Children’s incredible learning may be due to a brain chemical: ScienceAlert

Children’s incredible learning may be due to a brain chemical: ScienceAlert

Compared to adults, children learn quickly, and their developing brain absorbs information at an amazing rate. Somehow, their neurons not only absorb new knowledge more easily, they also retain it in a constant stream of new experiences.

Now a team of neuroscientists from the University of Regensburg in Germany and Brown University in the US may have discovered what makes young brains so efficient.

It’s all due to a brain chemical called GABA (gamma-aminobutyric acid) that spikes in children during and after learning, turning their young brains into “sponges.”

“It is often assumed that children learn more efficiently than adults, although scientific support for this assumption has been weak at best,” says study co-author Takeo Watanabe, a cognitive psychologist at Brown University.

Looking for the brain mechanisms involved, the team used an advanced imaging technique called functional MRS (fMRS) to indirectly measure the levels of GABA in the visual cortex of children during a visual learning activity to see how it differed from adults.

Measurements were taken on 55 children aged 8 to 11 and 56 adults aged 18 to 35 at three different time periods: before the start of the visual learning task, during the learning process and after the activity had ended.

Results showed that adult GABA levels remained constant throughout the experiment. Meanwhile, GABA levels in children have been much more adventurous.

“What we found is a rapid increase in GABA in children that is associated with learning,” says Watanabe. And not just during learning—the high GABA levels persisted after learning.

It’s a revealing result, says Watanabe.

GABA is a chemical messenger in the brain that is known to be important in learning new information. It also plays a key role in stabilization, a post-learning “cooling-off” period during which the fragile new neural networks are consolidated and the information is successfully stored.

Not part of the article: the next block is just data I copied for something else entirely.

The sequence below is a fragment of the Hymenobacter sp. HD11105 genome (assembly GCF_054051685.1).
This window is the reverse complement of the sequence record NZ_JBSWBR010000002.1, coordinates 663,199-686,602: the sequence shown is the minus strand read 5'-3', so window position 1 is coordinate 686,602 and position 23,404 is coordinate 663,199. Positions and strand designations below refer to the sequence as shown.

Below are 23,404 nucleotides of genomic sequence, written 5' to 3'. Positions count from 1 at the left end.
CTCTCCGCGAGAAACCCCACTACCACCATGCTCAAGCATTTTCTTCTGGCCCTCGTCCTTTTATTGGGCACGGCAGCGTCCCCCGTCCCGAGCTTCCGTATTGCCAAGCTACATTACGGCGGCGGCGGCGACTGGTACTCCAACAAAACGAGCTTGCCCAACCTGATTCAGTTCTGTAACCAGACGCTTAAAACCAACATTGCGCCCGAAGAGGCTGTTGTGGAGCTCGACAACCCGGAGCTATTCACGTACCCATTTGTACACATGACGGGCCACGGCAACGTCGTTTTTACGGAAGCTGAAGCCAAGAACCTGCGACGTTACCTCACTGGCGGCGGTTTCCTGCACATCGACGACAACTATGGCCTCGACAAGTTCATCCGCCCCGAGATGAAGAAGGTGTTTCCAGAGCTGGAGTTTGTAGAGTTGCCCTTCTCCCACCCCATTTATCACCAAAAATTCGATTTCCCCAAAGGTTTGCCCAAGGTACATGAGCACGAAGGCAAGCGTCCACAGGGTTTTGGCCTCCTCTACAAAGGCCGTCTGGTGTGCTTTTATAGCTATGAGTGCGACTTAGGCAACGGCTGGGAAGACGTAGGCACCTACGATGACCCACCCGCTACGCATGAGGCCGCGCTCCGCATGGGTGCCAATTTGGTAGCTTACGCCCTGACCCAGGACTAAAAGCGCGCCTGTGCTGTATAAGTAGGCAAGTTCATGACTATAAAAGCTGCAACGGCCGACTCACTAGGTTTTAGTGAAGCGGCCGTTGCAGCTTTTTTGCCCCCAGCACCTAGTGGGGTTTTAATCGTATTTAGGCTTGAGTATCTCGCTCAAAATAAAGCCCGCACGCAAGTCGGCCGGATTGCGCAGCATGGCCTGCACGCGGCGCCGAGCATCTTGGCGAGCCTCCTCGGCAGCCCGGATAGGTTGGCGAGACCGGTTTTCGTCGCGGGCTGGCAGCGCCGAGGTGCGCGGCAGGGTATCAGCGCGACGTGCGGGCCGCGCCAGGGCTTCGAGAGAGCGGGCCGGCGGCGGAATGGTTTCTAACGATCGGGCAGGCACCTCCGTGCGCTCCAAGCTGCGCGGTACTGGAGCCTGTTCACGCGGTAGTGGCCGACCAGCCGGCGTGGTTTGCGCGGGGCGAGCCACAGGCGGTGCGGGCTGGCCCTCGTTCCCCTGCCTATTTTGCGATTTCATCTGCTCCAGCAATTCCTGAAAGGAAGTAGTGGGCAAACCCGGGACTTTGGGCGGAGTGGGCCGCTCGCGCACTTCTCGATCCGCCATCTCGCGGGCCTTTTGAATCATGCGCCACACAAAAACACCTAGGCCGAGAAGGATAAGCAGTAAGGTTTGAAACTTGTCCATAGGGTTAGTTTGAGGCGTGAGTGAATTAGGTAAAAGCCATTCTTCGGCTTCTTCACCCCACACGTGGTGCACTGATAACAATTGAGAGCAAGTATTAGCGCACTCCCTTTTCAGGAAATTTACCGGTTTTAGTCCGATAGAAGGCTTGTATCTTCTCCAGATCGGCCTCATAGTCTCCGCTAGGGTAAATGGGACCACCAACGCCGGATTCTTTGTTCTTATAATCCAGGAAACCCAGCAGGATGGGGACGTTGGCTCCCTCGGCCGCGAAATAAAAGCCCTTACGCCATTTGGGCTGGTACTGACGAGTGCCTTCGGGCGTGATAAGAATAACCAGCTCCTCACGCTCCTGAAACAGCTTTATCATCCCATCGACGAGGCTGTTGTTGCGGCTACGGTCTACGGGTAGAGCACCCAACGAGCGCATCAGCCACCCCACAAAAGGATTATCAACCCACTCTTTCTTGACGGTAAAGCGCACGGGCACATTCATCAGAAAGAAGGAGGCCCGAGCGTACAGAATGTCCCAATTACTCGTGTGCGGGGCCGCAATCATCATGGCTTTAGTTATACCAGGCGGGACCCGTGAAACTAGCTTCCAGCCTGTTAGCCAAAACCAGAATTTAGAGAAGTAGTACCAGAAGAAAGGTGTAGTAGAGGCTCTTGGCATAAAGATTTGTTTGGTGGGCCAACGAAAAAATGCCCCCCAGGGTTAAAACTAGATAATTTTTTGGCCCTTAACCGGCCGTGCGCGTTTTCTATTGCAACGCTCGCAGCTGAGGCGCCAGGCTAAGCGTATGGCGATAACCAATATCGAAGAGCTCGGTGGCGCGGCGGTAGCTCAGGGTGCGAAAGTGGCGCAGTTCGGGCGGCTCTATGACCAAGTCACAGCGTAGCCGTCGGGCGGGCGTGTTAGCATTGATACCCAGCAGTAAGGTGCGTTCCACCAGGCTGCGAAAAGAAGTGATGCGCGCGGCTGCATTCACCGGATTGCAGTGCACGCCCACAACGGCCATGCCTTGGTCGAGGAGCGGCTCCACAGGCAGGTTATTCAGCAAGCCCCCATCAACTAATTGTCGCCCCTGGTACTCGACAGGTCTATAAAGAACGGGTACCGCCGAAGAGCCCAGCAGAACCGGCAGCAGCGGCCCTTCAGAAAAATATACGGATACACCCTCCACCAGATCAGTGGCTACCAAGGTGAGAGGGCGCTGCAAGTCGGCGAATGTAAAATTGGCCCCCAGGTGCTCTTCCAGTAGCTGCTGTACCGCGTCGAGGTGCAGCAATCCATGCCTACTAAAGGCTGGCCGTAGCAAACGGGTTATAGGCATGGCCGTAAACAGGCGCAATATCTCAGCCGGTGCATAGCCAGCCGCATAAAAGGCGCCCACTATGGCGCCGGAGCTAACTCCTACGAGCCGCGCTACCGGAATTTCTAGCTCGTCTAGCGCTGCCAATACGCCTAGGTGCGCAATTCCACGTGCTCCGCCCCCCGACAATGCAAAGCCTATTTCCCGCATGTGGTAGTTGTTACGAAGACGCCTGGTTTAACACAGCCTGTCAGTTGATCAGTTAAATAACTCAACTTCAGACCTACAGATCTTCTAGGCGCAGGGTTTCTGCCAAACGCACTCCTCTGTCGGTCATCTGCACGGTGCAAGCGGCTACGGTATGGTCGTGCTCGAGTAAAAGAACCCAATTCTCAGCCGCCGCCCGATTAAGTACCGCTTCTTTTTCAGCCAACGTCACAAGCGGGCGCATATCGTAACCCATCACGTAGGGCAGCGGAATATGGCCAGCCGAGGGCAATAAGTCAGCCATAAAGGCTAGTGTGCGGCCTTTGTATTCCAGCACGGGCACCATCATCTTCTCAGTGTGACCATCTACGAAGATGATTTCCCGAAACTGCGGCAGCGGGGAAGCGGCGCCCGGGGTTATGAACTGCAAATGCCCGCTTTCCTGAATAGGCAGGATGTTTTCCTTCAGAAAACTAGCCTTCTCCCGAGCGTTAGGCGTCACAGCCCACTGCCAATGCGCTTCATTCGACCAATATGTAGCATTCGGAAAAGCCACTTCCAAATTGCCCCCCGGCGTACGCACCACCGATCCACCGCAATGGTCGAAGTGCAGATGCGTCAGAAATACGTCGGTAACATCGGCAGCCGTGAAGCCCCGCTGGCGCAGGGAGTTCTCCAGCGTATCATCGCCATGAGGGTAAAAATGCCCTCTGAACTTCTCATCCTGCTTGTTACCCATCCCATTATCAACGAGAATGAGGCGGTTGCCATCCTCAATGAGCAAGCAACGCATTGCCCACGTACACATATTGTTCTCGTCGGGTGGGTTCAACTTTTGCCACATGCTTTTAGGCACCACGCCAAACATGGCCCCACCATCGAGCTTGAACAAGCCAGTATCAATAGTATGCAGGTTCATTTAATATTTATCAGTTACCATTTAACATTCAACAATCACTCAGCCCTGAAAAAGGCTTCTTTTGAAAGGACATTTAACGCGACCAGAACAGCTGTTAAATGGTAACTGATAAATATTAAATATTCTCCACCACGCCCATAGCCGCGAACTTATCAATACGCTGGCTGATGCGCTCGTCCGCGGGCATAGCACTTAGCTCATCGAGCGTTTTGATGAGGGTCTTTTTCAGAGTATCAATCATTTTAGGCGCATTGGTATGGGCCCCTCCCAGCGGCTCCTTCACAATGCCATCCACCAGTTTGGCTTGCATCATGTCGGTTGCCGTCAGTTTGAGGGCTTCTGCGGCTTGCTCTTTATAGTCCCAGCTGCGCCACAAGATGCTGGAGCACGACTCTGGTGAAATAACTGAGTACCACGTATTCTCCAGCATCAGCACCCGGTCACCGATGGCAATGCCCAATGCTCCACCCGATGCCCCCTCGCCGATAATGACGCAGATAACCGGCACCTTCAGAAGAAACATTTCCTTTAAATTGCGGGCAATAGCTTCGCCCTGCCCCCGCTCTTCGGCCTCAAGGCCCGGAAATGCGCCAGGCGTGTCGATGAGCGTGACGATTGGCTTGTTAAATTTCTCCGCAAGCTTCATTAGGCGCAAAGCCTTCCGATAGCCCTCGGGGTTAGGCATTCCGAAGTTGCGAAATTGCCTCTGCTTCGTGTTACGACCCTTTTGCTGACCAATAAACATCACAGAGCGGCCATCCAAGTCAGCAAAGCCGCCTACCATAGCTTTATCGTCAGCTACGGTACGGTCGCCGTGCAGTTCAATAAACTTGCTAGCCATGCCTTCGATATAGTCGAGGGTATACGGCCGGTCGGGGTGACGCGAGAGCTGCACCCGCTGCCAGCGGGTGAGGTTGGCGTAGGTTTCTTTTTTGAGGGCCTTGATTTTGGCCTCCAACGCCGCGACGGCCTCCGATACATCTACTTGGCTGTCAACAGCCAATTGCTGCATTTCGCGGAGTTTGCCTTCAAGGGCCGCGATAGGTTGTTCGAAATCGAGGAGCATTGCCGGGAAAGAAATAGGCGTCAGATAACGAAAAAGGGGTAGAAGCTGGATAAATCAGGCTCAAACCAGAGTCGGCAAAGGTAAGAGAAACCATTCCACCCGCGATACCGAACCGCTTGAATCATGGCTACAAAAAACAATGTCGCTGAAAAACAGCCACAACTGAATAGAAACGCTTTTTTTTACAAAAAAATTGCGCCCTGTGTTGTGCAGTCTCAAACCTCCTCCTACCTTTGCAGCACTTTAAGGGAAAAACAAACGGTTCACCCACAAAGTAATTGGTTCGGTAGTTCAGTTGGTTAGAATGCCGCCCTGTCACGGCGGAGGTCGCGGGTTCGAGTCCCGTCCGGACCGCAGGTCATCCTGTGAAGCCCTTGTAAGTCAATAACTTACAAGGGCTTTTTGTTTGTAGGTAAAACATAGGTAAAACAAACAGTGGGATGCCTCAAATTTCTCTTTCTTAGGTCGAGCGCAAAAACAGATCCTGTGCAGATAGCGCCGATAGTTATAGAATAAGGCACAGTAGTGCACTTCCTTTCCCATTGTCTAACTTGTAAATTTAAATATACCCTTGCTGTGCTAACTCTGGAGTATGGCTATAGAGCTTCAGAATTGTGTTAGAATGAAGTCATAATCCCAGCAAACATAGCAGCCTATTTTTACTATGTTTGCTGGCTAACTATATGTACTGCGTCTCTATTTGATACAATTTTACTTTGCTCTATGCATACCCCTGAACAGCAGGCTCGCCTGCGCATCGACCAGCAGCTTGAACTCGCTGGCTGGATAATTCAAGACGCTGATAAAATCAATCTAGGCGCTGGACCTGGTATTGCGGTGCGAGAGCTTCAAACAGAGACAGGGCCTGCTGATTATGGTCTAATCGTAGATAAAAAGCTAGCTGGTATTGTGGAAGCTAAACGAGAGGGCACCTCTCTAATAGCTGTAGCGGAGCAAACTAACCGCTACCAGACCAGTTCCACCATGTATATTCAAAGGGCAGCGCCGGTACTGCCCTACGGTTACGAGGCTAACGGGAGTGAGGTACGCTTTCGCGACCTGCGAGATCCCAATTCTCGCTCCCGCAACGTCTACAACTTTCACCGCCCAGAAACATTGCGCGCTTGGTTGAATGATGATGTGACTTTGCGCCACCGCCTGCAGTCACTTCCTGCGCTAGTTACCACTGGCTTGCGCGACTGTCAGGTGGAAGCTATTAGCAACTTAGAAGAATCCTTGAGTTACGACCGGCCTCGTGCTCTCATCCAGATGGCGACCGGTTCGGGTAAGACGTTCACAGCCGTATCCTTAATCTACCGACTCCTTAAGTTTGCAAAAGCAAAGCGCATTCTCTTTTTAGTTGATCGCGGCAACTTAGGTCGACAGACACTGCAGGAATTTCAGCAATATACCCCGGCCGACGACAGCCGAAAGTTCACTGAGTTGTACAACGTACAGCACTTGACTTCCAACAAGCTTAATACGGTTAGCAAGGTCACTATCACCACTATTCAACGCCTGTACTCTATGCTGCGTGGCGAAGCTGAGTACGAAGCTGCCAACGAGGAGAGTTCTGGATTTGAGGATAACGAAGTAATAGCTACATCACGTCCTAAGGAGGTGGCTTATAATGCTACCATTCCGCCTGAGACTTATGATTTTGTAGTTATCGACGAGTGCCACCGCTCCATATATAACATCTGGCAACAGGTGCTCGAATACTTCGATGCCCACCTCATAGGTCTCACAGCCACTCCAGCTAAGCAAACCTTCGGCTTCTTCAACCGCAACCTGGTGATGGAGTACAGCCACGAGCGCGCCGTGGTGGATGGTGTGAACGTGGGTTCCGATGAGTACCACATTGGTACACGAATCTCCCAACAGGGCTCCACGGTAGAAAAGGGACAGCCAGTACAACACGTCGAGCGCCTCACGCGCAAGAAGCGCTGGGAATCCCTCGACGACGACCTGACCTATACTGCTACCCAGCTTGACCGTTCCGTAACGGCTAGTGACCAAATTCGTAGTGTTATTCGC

But when something new is learned during the cool-down period, a phenomenon called “retrograde interference” kicks in, in which the information previously learned is overridden or destroyed — it escapes our brains.

Think of it like letting a cake cool after it’s taken out of the oven. Resting gives the starches in the filling a chance to set into a gel that keeps everything neatly in place. However, if you cut into the cake during the chilling period, the piping hot filling will become liquid and squirt out.

With the new knowledge of GABA levels in children on board, the team then ran behavioral experiments to see if this allowed visual learning to stabilize more quickly. What they found was amazing.

Adults required a one-hour “cooling-off” period to stabilize. However, the children could learn again within 10 minutes without overwriting what they had previously learned. In other words, thanks to their high GABA levels, their cake will set much faster.

“We found that resilience to retrograde interference, and thus stabilization, actually occurred within minutes of the end of training in children, while learning in adults was in a fragile state at least one hour after training,” the researchers write in their paper.

“This rapid stabilization of learning in children allows them to learn more objects in a given period of time and makes learning in children more efficient than in adults,” explains psychologist and cognitive neuroscientist Sebastian Frank, a study co-author now at the university is of Regensburg in Germany.

The researchers also found that consecutive study sessions appeared to further increase GABA concentrations in children, allowing for an even faster stabilization of previous learning.

“Our results therefore suggest that GABA is an important player in making learning efficient in children,” says Frank.

While it should be noted that this study was conducted on visual learning, Watanabe believes these results could be generalized to other types of learning involving memory.

Excitingly, these results could be used to help adults learn more efficiently.

“For example, a new technology or therapy could be developed to increase the amount of GABA in the adult brain,” says Watanabe. “That’s one possible application.”

This study was published in Current Biology.

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